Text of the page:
How to Vanquish Food Cravings, Part 2

Dyna Tips anti-craving supplement

The wry motto of Eartha’s blog is, “Trying Fitness — because you’ve tried everything else.” She recommends switching grocery stores, cooking at home, choosing snacks wisely, and stocking healthful snacks in a cooler in one’s car. That’s a great idea for parents, especially when the kids are getting chauffeured around a lot. It’s all too easy for a harried mom or dad to succumb to pleas for a junk-food pit stop. Instead, would the kids settle for raisins, sweet apples, frozen grapes, or baby carrots from a mini-cooler? It’s worth a try. Keep some water in there, too.

It’s possible to find many lists of potentially helpful ideas about what to do when the junk-food urge hits. They are offered by health care professionals, and by people who have been through the struggle to beat cravings and either reverse or prevent obesity. It’s useful to remember that not all of the suggestions work for everyone.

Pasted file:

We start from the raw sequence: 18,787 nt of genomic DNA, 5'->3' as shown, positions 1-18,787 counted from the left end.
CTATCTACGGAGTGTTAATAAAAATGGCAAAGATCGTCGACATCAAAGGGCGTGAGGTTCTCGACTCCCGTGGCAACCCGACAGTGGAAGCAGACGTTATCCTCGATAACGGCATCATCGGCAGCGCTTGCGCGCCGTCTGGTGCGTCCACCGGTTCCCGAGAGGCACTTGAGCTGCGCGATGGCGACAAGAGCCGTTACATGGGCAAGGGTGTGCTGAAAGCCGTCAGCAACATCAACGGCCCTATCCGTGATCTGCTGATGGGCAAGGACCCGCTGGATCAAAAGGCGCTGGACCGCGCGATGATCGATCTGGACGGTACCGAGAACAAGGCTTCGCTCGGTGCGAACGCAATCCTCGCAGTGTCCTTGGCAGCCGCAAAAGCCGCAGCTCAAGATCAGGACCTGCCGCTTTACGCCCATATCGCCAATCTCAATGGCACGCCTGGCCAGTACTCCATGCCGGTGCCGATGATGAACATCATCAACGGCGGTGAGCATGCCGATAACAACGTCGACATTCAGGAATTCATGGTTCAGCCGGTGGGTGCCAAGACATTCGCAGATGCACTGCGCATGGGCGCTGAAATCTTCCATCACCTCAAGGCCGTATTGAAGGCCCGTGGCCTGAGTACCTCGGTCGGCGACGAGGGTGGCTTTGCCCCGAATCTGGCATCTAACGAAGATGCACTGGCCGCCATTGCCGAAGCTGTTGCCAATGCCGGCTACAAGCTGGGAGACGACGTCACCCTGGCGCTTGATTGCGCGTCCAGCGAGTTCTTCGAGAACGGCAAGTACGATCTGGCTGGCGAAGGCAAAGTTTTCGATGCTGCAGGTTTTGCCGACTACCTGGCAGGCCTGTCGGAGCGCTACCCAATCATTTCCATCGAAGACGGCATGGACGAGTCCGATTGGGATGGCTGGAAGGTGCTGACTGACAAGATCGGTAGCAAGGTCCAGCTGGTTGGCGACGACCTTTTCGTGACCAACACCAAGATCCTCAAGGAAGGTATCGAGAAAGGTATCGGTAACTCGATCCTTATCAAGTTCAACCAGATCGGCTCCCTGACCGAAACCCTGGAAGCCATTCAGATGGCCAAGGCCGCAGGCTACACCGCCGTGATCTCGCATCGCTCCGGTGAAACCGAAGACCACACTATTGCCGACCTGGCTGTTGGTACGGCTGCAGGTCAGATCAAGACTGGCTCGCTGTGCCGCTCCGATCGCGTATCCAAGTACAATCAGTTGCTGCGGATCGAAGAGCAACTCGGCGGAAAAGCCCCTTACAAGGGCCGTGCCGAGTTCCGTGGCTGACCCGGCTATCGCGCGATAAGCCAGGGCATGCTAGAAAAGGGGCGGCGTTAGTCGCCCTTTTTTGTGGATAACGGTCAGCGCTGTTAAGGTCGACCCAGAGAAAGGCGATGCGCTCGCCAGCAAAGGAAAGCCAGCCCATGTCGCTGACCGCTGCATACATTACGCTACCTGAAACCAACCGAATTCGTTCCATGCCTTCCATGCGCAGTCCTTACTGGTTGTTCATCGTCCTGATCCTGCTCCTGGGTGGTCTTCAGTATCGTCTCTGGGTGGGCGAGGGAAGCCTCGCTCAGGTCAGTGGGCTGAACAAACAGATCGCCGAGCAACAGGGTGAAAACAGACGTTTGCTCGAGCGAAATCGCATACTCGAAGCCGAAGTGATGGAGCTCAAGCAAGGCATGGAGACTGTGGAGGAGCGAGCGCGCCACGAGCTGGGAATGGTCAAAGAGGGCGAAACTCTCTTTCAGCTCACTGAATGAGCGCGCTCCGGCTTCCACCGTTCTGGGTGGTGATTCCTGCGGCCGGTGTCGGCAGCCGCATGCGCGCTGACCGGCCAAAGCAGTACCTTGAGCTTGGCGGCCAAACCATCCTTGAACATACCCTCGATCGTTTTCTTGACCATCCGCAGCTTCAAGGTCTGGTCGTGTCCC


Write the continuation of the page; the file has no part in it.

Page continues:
For instance, it has often been said that dehydration can be mistaken for hunger. The advice is, if you start to crave a little nosh, drink a few ounces of water instead. It’s one of the most basic, harmless things a person can do, so why not? If it helps one out of 10 people, or if it helps a person one time out of 10, still, that’s progress.

One of Eartha’s commentators recommends pausing to do the research on how many miles of treadmill effort it will take to cancel out the calories in a tempting candy bar. Another recommends eating ¼ or ½ of a pickle to stave off more serious cravings.

If all the sugar disappeared from the face of the Earth, Jill Escher probably would not mind a bit. She says:

Blood sugar imbalances cause powerful cravings and this leads people to spend their days on a roller coaster of blood sugar highs and lows, constantly eating to correct the imbalances. The result? Eating sugar around the clock. Once people understand the biochemical nature of their sugar craving, they realize it’s not about will power. They become empowered to take charge and correct their eating habits to get off of the sugar rollercoaster once and for all.

Sugar avoidance is something that almost everyone agrees on. Dr. Mark Hyman flat-out says:

Eliminate sugar and artificial sweeteners and your cravings will go away.